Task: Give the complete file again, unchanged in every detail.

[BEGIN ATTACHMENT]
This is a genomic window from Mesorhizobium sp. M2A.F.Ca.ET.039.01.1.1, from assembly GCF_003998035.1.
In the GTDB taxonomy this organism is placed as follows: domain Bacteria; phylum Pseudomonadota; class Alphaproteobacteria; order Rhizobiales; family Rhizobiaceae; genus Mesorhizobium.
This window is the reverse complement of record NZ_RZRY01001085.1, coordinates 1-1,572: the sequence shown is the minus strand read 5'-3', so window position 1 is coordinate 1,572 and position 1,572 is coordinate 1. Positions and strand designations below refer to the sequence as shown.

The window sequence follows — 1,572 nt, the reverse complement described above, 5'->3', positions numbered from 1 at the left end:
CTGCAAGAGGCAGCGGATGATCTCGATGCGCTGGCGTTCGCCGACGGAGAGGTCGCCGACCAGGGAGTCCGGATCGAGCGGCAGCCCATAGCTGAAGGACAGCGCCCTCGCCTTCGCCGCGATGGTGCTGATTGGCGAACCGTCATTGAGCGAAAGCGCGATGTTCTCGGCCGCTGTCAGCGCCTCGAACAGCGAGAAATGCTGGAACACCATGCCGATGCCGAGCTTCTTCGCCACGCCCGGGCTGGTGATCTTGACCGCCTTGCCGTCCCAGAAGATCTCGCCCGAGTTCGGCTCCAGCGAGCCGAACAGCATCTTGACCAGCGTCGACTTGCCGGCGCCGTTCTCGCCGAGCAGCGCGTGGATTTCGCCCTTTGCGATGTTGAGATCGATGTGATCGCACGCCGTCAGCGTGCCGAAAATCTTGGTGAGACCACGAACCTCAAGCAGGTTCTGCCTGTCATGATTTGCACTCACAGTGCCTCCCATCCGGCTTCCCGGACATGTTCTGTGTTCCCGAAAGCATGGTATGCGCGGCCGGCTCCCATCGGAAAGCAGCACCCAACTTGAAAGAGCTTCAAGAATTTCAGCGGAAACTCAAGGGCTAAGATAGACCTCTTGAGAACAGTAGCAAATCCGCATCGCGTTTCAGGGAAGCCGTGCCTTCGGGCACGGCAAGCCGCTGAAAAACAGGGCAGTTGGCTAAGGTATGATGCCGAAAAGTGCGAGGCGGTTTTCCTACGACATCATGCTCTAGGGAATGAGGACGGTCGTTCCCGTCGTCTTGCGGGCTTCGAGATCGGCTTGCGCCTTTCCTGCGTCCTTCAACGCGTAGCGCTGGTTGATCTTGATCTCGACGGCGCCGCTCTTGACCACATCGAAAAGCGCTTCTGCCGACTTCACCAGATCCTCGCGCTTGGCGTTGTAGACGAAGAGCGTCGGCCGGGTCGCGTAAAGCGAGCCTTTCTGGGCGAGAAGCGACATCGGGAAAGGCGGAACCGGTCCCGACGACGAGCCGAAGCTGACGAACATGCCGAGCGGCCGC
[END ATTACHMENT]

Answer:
This is a genomic window from Mesorhizobium sp. M2A.F.Ca.ET.039.01.1.1, from assembly GCF_003998035.1.
In the GTDB taxonomy this organism is placed as follows: domain Bacteria; phylum Pseudomonadota; class Alphaproteobacteria; order Rhizobiales; family Rhizobiaceae; genus Mesorhizobium.
This window is the reverse complement of record NZ_RZRY01001085.1, coordinates 1-1,572: the sequence shown is the minus strand read 5'-3', so window position 1 is coordinate 1,572 and position 1,572 is coordinate 1. Positions and strand designations below refer to the sequence as shown.

The window sequence follows — 1,572 nt, the reverse complement described above, 5'->3', positions numbered from 1 at the left end:
CTGCAAGAGGCAGCGGATGATCTCGATGCGCTGGCGTTCGCCGACGGAGAGGTCGCCGACCAGGGAGTCCGGATCGAGCGGCAGCCCATAGCTGAAGGACAGCGCCCTCGCCTTCGCCGCGATGGTGCTGATTGGCGAACCGTCATTGAGCGAAAGCGCGATGTTCTCGGCCGCTGTCAGCGCCTCGAACAGCGAGAAATGCTGGAACACCATGCCGATGCCGAGCTTCTTCGCCACGCCCGGGCTGGTGATCTTGACCGCCTTGCCGTCCCAGAAGATCTCGCCCGAGTTCGGCTCCAGCGAGCCGAACAGCATCTTGACCAGCGTCGACTTGCCGGCGCCGTTCTCGCCGAGCAGCGCGTGGATTTCGCCCTTTGCGATGTTGAGATCGATGTGATCGCACGCCGTCAGCGTGCCGAAAATCTTGGTGAGACCACGAACCTCAAGCAGGTTCTGCCTGTCATGATTTGCACTCACAGTGCCTCCCATCCGGCTTCCCGGACATGTTCTGTGTTCCCGAAAGCATGGTATGCGCGGCCGGCTCCCATCGGAAAGCAGCACCCAACTTGAAAGAGCTTCAAGAATTTCAGCGGAAACTCAAGGGCTAAGATAGACCTCTTGAGAACAGTAGCAAATCCGCATCGCGTTTCAGGGAAGCCGTGCCTTCGGGCACGGCAAGCCGCTGAAAAACAGGGCAGTTGGCTAAGGTATGATGCCGAAAAGTGCGAGGCGGTTTTCCTACGACATCATGCTCTAGGGAATGAGGACGGTCGTTCCCGTCGTCTTGCGGGCTTCGAGATCGGCTTGCGCCTTTCCTGCGTCCTTCAACGCGTAGCGCTGGTTGATCTTGATCTCGACGGCGCCGCTCTTGACCACATCGAAAAGCGCTTCTGCCGACTTCACCAGATCCTCGCGCTTGGCGTTGTAGACGAAGAGCGTCGGCCGGGTCGCGTAAAGCGAGCCTTTCTGGGCGAGAAGCGACATCGGGAAAGGCGGAACCGGTCCCGACGACGAGCCGAAGCTGACGAACATGCCGAGCGGCCGC